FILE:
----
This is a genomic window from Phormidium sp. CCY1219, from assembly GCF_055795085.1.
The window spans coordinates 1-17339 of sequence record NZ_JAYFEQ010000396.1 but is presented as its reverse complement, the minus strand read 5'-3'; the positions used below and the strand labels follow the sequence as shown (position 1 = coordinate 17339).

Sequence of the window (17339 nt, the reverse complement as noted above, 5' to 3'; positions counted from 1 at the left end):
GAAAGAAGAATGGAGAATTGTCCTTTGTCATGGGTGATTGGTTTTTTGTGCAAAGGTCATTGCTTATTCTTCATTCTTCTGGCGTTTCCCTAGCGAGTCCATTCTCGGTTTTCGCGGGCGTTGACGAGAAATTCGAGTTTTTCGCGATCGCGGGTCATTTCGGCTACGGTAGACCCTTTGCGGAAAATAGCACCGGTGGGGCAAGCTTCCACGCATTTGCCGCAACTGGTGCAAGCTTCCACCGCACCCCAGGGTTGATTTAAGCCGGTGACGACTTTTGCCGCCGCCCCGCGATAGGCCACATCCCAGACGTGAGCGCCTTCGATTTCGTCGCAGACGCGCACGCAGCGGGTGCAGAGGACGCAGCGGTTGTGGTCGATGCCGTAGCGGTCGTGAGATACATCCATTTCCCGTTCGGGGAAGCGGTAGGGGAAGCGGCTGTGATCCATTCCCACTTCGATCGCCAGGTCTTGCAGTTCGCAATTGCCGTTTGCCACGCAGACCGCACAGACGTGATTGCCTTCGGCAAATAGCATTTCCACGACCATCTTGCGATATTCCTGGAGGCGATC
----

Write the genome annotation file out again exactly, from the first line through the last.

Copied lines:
This is a genomic window from Phormidium sp. CCY1219, from assembly GCF_055795085.1.
The window spans coordinates 1-17339 of sequence record NZ_JAYFEQ010000396.1 but is presented as its reverse complement, the minus strand read 5'-3'; the positions used below and the strand labels follow the sequence as shown (position 1 = coordinate 17339).

Sequence of the window (17339 nt, the reverse complement as noted above, 5' to 3'; positions counted from 1 at the left end):
GAAAGAAGAATGGAGAATTGTCCTTTGTCATGGGTGATTGGTTTTTTGTGCAAAGGTCATTGCTTATTCTTCATTCTTCTGGCGTTTCCCTAGCGAGTCCATTCTCGGTTTTCGCGGGCGTTGACGAGAAATTCGAGTTTTTCGCGATCGCGGGTCATTTCGGCTACGGTAGACCCTTTGCGGAAAATAGCACCGGTGGGGCAAGCTTCCACGCATTTGCCGCAACTGGTGCAAGCTTCCACCGCACCCCAGGGTTGATTTAAGCCGGTGACGACTTTTGCCGCCGCCCCGCGATAGGCCACATCCCAGACGTGAGCGCCTTCGATTTCGTCGCAGACGCGCACGCAGCGGGTGCAGAGGACGCAGCGGTTGTGGTCGATGCCGTAGCGGTCGTGAGATACATCCATTTCCCGTTCGGGGAAGCGGTAGGGGAAGCGGCTGTGATCCATTCCCACTTCGATCGCCAGGTCTTGCAGTTCGCAATTGCCGTTTGCCACGCAGACCGCACAGACGTGATTGCCTTCGGCAAATAGCATTTCCACGACCATCTTGCGATATTCCTGGAGGCGATC